Police oppose neighbourhood patrol
30 March 2007, AMSTERDAM – After initial support for the initiative, the Utrecht police have now said that they are against plans to set up a civilian neighbourhood patrol in the area of Ondiep.
30 March 2007
AMSTERDAM – After initial support for the initiative, the Utrecht police have now said that they are against plans to set up a civilian neighbourhood patrol in the area of Ondiep.
Residents had proposed a neighbourhood patrol after riots several weeks ago. The police announced their opposition to the plan at a residents' meeting last night, saying that monitoring order is a job for the police.
The police are going to open a hotline that residents can phone Thursdays through Sundays between the hours of 7 p.m. and midnight if they feel unsafe. The police will be on the site within 30 minutes, they say.
The neighbourhood meetings were called to discuss the problems that broke out in the area two weeks ago when a police officer shot and killed a resident.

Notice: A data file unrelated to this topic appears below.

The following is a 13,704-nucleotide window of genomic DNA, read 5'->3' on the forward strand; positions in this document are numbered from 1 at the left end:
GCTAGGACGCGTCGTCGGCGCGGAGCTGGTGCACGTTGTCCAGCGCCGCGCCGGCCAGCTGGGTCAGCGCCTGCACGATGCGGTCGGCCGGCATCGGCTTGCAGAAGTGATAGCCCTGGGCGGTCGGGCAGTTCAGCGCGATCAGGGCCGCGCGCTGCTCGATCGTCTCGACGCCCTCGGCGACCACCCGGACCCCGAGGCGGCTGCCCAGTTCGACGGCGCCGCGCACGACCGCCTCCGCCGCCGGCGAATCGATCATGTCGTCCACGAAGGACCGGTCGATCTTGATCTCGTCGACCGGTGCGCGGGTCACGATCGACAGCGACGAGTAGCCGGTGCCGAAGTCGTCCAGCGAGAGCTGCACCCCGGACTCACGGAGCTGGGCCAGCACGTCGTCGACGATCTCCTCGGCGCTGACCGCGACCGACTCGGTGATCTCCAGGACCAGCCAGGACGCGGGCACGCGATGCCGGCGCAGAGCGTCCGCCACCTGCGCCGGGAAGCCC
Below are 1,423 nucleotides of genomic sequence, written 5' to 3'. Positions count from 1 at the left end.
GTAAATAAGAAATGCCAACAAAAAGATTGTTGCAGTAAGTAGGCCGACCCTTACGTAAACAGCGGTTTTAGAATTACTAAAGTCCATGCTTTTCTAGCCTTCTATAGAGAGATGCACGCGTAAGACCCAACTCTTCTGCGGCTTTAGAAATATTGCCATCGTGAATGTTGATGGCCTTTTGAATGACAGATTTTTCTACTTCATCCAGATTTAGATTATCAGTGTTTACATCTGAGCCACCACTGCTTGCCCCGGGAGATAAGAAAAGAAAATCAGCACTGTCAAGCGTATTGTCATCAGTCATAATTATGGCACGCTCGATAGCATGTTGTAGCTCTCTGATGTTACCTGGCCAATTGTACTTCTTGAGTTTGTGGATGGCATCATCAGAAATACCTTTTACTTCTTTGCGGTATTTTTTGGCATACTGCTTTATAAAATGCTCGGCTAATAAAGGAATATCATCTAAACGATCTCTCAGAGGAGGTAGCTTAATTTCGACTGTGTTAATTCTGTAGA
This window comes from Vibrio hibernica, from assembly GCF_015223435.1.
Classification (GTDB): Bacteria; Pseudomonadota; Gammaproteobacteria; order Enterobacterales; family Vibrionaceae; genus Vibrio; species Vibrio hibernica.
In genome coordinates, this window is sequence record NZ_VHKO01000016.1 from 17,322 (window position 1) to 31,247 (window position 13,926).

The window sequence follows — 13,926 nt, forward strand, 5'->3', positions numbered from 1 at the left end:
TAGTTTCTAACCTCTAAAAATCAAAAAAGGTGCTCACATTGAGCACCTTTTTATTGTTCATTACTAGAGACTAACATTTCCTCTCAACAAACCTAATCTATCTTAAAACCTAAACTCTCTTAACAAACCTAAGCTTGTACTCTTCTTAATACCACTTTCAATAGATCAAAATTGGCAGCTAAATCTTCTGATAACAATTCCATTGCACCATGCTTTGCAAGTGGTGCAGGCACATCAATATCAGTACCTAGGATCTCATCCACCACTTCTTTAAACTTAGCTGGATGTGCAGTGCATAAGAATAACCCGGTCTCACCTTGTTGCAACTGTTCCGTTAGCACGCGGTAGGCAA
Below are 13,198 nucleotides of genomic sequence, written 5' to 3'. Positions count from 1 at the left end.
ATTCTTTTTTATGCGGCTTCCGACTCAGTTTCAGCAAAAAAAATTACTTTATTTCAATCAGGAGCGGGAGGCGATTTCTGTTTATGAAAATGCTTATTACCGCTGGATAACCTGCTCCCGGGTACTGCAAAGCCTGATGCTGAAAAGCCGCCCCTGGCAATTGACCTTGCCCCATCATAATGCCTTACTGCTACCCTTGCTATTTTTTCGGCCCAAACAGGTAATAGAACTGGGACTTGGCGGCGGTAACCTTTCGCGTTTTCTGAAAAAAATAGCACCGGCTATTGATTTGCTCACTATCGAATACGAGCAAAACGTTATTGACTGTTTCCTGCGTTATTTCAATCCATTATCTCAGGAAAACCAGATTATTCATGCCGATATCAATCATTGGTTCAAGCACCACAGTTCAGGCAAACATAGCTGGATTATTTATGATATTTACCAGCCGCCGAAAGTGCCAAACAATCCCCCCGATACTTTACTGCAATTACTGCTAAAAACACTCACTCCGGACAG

The residents also discussed a number of other matters with neighbourhood alderwoman Rinda den Besten. One woman complained that surveillance cameras put up shortly after riots began have now been taken down. "The cameras made me feel safer." The spokesperson for the police said that the authorities had received complaints that neighbourhood residents felt unsafe because of the cameras.
A number of residents took the opportunity to vent their anger at the fact that the problems in Ondiep have been dealt with so ineffectively over the past years. Some said they felt let down. And some said they were angry that a shooting had to take place before anything was done.
[Copyright Expatica News + ANP 2007]
Subject: Dutch news